Triumph Tiger 800 XCx

Is the Triumph Tiger 800 XCx the best all-rounder?

We’re very often asked the question, ‘what is the best adventure bike?’ It is, of course, an impossible question to answer until we establish what constitutes an adventure for the person asking the question. 

For example, if the questioner spends more than 50% of their time off-road then the answer would be totally different motorcycle than for someone who just enjoys long weekend trips on tarmac only. And then there’s the consideration of a pillion, if your partner has no interest in biking trips then the right bike for you could be different for someone who’s other half is a regular pillion. 

In short there is no best adventure bike but there is a bike which is best for you depending on your personal circumstances and requirements. 

Quick Spec

PRICE: £9,999
800cc, liquid-cooled, 12 valve, DOHC, in-line triple

WEIGHT: 215kg 
20 litres
835 mm

COLOURS: White/Black/Blue

But come on, I hear you say, that’s a cop-out. Well, actually, it’s not, there is no best adventure bike per say but there could be a case made for the best all-rounder. That thought entered my mind as the Tiger was stuck up to it’s axles in mud on a Wiltshire byway as a KTM 250EXC scooted past with ease.

How I wished for a lightweight off-roader just at that moment. But then we reached the tarmac and had a 200-mile afternoon ahead and a lot of that on the motorway. The appeal of the KTM diminished.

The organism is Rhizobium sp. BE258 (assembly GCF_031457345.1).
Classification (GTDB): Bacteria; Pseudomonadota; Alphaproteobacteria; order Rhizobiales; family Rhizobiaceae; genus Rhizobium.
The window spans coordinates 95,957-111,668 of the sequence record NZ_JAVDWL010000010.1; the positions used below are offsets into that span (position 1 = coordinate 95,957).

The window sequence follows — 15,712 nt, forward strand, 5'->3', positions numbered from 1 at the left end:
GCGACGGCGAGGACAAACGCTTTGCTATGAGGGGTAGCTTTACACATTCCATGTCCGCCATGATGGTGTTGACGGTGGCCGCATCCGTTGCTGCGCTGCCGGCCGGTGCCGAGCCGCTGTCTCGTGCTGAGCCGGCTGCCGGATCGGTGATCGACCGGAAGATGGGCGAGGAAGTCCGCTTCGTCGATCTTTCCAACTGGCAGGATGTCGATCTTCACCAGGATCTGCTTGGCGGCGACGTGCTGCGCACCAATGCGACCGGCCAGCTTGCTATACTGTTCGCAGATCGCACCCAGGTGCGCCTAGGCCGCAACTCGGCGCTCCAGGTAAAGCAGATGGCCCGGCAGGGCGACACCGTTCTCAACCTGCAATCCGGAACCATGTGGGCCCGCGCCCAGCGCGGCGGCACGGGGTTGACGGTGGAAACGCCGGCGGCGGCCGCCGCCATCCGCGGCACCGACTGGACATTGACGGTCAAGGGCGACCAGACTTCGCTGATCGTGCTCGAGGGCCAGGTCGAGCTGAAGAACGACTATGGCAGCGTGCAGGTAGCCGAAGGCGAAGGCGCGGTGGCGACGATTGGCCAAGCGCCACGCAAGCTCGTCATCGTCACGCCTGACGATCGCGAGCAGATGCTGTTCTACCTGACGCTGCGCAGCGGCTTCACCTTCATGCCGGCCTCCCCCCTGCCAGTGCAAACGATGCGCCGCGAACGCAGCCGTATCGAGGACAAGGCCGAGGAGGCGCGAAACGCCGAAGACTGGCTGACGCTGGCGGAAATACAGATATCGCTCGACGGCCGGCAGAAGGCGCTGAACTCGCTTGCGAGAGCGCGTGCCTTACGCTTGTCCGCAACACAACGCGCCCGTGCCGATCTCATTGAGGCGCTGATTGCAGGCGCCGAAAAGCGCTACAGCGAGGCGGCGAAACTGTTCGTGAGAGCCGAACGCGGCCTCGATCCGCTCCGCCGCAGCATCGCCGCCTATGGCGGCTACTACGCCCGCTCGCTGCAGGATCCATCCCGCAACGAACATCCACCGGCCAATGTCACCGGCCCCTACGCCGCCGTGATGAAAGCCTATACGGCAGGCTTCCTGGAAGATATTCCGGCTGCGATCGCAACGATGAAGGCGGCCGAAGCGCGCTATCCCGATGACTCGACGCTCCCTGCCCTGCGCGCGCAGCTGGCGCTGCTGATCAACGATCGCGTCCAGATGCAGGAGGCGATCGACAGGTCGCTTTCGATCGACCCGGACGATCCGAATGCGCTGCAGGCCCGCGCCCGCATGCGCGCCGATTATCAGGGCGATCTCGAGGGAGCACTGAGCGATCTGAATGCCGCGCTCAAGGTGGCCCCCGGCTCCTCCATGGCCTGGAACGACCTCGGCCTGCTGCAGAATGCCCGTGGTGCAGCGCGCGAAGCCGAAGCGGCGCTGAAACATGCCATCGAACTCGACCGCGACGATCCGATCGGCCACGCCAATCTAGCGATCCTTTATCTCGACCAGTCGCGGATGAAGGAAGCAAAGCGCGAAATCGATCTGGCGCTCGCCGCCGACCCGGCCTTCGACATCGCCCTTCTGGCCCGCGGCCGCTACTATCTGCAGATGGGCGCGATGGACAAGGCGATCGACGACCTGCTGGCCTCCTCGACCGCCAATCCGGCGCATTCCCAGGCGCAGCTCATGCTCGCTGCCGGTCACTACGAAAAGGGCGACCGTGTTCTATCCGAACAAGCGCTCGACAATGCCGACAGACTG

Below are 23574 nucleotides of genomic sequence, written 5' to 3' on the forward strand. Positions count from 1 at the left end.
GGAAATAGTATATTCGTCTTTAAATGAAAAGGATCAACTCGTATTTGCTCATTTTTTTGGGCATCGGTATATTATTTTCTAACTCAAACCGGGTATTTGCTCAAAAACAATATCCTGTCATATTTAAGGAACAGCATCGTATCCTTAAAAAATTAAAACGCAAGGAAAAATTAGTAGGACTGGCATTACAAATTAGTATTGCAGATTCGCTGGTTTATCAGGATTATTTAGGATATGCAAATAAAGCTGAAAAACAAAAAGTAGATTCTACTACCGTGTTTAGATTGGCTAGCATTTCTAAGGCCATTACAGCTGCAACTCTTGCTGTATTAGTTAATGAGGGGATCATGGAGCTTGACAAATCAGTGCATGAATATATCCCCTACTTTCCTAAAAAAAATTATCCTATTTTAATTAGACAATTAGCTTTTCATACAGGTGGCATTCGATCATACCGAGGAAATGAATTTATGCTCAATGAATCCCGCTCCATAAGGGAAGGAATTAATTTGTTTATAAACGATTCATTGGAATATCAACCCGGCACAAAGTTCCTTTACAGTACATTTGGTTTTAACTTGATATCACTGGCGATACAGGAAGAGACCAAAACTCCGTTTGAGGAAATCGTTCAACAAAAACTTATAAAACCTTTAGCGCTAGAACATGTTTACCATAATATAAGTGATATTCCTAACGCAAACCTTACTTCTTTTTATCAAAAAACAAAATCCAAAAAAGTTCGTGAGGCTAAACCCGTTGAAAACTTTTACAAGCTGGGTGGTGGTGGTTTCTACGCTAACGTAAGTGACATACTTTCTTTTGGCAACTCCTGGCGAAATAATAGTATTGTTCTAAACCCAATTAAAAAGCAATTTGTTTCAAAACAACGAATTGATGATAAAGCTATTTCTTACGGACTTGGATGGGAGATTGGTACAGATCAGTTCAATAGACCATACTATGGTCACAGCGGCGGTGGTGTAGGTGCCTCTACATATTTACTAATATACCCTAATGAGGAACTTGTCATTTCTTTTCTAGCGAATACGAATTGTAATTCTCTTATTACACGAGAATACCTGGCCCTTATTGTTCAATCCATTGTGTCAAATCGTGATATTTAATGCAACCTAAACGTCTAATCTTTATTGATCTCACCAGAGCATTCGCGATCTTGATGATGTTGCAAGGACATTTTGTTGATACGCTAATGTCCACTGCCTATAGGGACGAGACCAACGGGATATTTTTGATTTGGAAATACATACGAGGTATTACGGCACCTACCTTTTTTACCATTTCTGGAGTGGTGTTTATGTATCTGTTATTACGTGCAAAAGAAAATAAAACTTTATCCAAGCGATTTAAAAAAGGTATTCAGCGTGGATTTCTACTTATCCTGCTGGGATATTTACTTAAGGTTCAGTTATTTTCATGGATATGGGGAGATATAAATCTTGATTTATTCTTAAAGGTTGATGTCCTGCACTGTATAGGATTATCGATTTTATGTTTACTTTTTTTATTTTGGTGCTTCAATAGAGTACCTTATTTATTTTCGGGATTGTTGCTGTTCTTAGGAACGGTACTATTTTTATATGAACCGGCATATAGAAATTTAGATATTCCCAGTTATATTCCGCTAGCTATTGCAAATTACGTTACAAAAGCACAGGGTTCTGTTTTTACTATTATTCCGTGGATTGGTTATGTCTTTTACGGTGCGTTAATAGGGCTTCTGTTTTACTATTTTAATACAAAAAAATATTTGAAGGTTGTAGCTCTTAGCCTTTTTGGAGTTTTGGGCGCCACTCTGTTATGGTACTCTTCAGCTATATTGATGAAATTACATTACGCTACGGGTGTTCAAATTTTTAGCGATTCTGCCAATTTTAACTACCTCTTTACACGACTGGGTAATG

If our time spent with the Tiger this year has proved anything then it’s that the XCx is a top contender for the jack of all trades adventure bike. No, it’s not as capable off-road as the ABR Yamaha 660 Tenere but then ask a pillion to pick one or the other for a day out and the Tenere will spend the rest of its life in the garage. That said the Tiger is not as capable and luxurious as the BMW GS for pillion comfort either, but it is more than acceptable. 



Top left:
The suspension is great in most conditions
Top right:
Offroad accessories improve its adventure credentials
Comfortable seat

What we’ve found is that the Tiger does not excel in any particular area; there are faster bikes, there are better handling machines, there are more comfortable bikes etc. etc.

But, when you take every aspect into account there’s a very strong case for the Triumph topping the best all-rounder list. 

If you want a bike that is comfortable for long-distance touring, pillion friendly, great fun on A and B roads and capable of taking on some serious off-road conditions and come out of the other end in one piece then the Tiger XCx has more than proved its worth over the past year.